August 2017 Newsletter
Redesigning suburbs for a healthier lifestyle
Simply walking, as one former head of the Centers for Disease Control and Prevention put it, is "the closest thing we have to a wonder drug.” There is now decades of evidence showing that moving our bodies regularly is a healthy thing to do. Unfortunately, the average American sits for more than nine hours a day, and much of this can be blamed on the way our communities have evolved away from town centers with public meeting places (e.g., parks, playgrounds, corner stores, coffee shops, diners), to private driveway communities, where simply getting to school, buying groceries, or getting to a place where one can safely ride a bike, requires a car ride. The loss of the walking habit in America has had a horrific impact. Sitting for 8 hours a day or more nearly doubles the risk of Type 2 diabetes, and greatly increases the risk of heart disease, cancer and early death. But community planners are starting to take this into consideration when designing new living areas, creating town centers and spaces that encourage walking and biking within the neighborhood.
A growing problem for meal kit companies
The novelty is wearing off and meal kit companies and their investors are starting to realize an inconvenient truth about meal kits. If any of you have tried these services, you probably already know the problem. It takes a lot of time to cook and clean, and many Americans don’t want to have to cook the food they order or clean up a bunch of pots and pans afterward. They prefer tasty meals that have been professionally prepared for them, either at restaurants, take-out, or meal delivery services like Healthy Chef Creations. If they do want to cook their own meals, many people would prefer picking out the specific ingredients and using a wider variety of recipes.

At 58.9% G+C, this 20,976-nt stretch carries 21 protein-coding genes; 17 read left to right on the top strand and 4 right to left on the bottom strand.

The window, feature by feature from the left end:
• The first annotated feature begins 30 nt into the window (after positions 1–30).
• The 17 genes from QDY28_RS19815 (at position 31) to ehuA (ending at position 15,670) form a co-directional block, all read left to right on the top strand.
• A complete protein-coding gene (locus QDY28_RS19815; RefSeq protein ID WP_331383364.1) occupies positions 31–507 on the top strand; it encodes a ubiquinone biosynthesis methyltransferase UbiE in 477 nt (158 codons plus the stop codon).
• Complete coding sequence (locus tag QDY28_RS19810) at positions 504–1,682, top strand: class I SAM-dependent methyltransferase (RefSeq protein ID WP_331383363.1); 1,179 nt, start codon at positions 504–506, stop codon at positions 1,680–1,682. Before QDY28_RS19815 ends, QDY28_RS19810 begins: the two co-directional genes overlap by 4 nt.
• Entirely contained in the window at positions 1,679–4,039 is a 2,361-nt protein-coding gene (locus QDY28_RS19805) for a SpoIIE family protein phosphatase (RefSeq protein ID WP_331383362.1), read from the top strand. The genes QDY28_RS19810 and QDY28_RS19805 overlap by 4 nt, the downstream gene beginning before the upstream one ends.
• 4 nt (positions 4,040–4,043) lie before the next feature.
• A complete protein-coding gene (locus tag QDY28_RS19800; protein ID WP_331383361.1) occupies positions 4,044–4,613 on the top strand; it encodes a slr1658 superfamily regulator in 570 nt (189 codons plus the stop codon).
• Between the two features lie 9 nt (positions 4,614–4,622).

What happens to Coke in your stomach?
Ever wonder what happens in your stomach when Coke comes in contact with your stomach acid? This disgusting video demonstrates the results, as the experiment creates a hot, tar-like substance that fills up your stomach. It will make you think twice next time you reach for a sugary soda.
Study finds neonic pesticides in US tap water for first time
Small traces of the world’s most widely used pesticides are starting to show up in the US supply of drinking water, found the University of Iowa. While not yet viewed as a health threat, the finding is important as it is the first time that the pesticides have been found in fully treated tap water. It has been seen in untreated ground water in the US consistently since at least 2015.
Is everything we know about salt wrong?
Everyone knows that when you eat more salt, you get thirstier and drink more liquids, which then helps you lower your salt levels. Well…wrong! Recent studies involving Russian cosmonauts have examined the effects of salt on fluid levels and hunger in the body. It turns out eating more salt made the cosmonauts less thirsty, but hungrier. With more salt in their diet, the cosmonauts actually craved less liquid and more food than they needed. However, their bodies still produced more liquid, but it was from the breakdown of stored fats, like a camel burning fat in its hump in the desert. Before you jump to the conclusion that this may help with weight loss, remember, they were hungrier and craved more food as well. So while we may have been right about the symptoms of too much salt in the body, our assumptions about the causes may be all wrong.